“Son, we have decided that your brother is going to lead our family company.”
Those of us who are “Minnesota nice” have a difficult time initiating difficult conversations, especially with family. For example, have you and your spouse had conversations about his or her wishes to remarry if you die? (without naming names, of course). According to a study entitled, “The Better Than Expected Consequences of Asking Sensitive Questions,” those who fail to initiate difficult conversations are missing out on important benefits. According to the authors, “individuals make a potentially costly mistake when they avoid asking sensitive questions, as they overestimate the interpersonal costs of asking sensitive questions.” While we often avoid difficult topics for fear of offending others, we miss out on the opportunity to use the difficult topics to deepen our relationships.
In this month’s update, I share a few thoughts as to how clients might communicate difficult estate planning topics with their family.
Information To Share Now
If you were a client of mine, I would encourage you to share the following information during lifetime:
- You should let your children (or whomever you name as your beneficiaries) know about the appropriate key individual or “fiduciary” appointments that comprise your estate plan.
- If you own unique, difficult-to-value, or perhaps even “indivisible” assets, such as valuable artwork, a family cabin, or a business, you should share with your children your plan for the distribution of those indivisible assets.
- You should provide your key individuals with contact information with the names and contact information of for the professional advisors that you have worked with during your lifetime (financial advisor, CPA and attorney). You should let your key individuals know where you are keeping your legal documents.
- You should keep and retain in your possession an up-to-date list of your current assets and online accounts.
Information To Withhold from Family
I am mindful of the disincentive effect on some adult children of sharing one’s entire financial net worth. I generally therefore advise against clients sharing their current net worth with clients. You might simply say, “I am naming all of you as equal beneficiaries, but your father and I might use all of our remaining assets during lifetime, and you may not receive much at death.” Some of our clients, by reason of the character traits demonstrated by their adult children, decide to provide their adult children with a full financial picture. In these instances, you might say, “here is our current net worth, but keep in mind that I am planning on using these assets for the rest of my life, including meeting long-term medical care expenses.”
The Three Benefits of Ongoing Communication
There are three key benefits to communicating your estate plan during lifetime.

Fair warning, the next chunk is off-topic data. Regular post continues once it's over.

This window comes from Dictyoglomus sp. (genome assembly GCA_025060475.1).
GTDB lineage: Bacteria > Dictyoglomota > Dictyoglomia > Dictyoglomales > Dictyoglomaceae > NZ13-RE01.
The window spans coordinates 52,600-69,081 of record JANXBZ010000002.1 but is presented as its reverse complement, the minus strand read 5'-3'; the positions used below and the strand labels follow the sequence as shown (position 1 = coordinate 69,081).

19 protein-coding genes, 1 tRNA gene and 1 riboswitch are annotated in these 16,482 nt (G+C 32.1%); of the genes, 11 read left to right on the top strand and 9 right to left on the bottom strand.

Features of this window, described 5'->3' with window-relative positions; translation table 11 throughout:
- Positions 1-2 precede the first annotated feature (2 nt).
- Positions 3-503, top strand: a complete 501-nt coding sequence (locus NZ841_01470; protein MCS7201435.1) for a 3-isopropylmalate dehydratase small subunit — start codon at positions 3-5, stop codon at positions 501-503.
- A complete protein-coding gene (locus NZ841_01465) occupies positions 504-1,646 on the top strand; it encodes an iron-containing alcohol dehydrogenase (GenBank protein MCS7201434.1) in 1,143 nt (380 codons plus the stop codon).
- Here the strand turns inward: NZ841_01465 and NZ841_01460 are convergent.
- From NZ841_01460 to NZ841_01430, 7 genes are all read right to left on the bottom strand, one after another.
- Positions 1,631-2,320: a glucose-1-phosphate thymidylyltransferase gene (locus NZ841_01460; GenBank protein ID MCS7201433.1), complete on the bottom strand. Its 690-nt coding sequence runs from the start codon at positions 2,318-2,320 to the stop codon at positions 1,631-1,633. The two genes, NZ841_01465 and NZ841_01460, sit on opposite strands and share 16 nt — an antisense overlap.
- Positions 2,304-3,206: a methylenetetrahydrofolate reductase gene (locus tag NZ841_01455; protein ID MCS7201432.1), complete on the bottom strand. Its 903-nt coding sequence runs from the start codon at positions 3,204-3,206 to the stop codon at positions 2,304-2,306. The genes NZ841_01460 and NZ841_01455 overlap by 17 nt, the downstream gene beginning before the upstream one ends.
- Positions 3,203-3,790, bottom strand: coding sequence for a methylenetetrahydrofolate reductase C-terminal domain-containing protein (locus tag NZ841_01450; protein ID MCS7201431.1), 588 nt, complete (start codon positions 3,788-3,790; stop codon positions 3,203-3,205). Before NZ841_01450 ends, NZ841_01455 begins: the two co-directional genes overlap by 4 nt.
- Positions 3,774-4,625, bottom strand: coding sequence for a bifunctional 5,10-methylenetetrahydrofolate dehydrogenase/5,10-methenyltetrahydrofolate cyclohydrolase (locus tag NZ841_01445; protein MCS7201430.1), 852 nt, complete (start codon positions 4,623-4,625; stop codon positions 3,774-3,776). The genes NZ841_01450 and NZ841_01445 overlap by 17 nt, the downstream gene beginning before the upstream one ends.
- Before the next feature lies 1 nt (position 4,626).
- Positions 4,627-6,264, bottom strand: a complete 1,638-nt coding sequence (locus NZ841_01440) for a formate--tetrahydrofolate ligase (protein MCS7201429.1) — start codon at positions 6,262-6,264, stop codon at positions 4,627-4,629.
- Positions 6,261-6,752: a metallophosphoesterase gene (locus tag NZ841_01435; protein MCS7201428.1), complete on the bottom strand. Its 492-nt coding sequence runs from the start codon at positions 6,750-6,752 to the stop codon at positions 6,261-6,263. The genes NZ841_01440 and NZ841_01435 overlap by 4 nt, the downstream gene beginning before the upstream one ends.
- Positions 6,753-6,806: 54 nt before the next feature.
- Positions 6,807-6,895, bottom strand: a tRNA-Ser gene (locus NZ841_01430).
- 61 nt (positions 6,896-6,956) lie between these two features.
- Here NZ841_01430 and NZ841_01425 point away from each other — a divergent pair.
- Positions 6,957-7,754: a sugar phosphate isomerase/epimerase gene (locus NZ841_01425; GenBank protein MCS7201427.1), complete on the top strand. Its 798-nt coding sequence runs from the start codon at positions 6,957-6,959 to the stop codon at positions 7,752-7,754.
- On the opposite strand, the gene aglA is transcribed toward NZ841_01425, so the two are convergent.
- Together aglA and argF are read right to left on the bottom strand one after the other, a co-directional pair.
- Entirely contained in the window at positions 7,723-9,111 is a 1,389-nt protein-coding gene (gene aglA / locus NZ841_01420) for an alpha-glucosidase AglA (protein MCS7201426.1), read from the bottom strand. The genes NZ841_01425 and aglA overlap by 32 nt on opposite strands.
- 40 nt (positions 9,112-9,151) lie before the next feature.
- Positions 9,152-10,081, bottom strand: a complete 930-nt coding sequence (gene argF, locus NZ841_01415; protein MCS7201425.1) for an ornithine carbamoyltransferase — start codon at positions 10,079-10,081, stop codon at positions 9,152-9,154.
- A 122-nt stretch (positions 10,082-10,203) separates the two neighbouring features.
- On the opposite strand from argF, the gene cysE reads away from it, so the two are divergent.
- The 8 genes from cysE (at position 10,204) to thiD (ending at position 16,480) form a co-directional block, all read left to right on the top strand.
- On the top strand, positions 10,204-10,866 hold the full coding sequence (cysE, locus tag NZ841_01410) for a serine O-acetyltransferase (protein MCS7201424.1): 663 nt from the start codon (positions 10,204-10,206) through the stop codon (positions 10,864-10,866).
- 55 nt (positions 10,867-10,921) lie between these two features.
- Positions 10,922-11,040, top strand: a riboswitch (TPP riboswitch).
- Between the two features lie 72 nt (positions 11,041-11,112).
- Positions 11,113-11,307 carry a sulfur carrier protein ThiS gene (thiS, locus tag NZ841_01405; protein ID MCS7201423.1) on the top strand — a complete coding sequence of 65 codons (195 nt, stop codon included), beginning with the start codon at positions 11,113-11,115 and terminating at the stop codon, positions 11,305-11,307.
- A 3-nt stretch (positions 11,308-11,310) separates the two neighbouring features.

- Legal Certainty: First, you would be certain that the plan is, from a legal perspective, not subject to challenge. Your plan can only overturned by a court after your death if the circumstances surrounding the execution of your legal documents demonstrate either (1) that you were “unduly influenced” by someone into signing the documents or (2) you did not have sufficient mental capacity to understand the document(s) creating the plan. If you have adequately communicated your estate plan to your children at a time when you have no evidence of undue influence or diminished capacity, you will have a “bullet proof” legal plan.
- Desired Asset Distribution Format Among Children: Second, adequate communication might allow for a revised plan of asset division among your children that more closely aligns with the desires and needs of each of your children. For example, a plan for the division of the family cabin equally among the children would need to be reconsidered when a son announces that he and his wife have bought their own family cabin, or a daughter takes a new job and moves from Minnesota to New York.
- Clearance of Emotional Baggage: Third, adequate communication creates an opening for children to respond to you, now, over the coffee table or conference table, and not respond with animus towards their siblings, later, after your death and over your coffin. Once told by parents of a plan, an aggrieved daughter or son can deal directly to mother and/or father during lifetime, not following death. In many cases, these responses are the result of longstanding emotional obstacles that exist between parents and their adult children. Financial advisor Ross Levin emphasizes the long-term benefits to a family of those meetings that might end in disorder or tense words. “Rather than wonder what people are feeling, disorder leads to a better understanding of various viewpoints and therefore helps alleviate the unsolved mysteries after death that occur in families that don’t talk about challenging things.”
In our current age of hundreds of “surface” relationships, introducing difficult conversations allows the respondents to share thoughts, beliefs or feelings of more significant importance. Not only do these difficult questions allow us to deepen our relationships with our clients, and our clients with their children, but it may actually prove to be beneficial when it comes to managing relationships for their estate planning matters.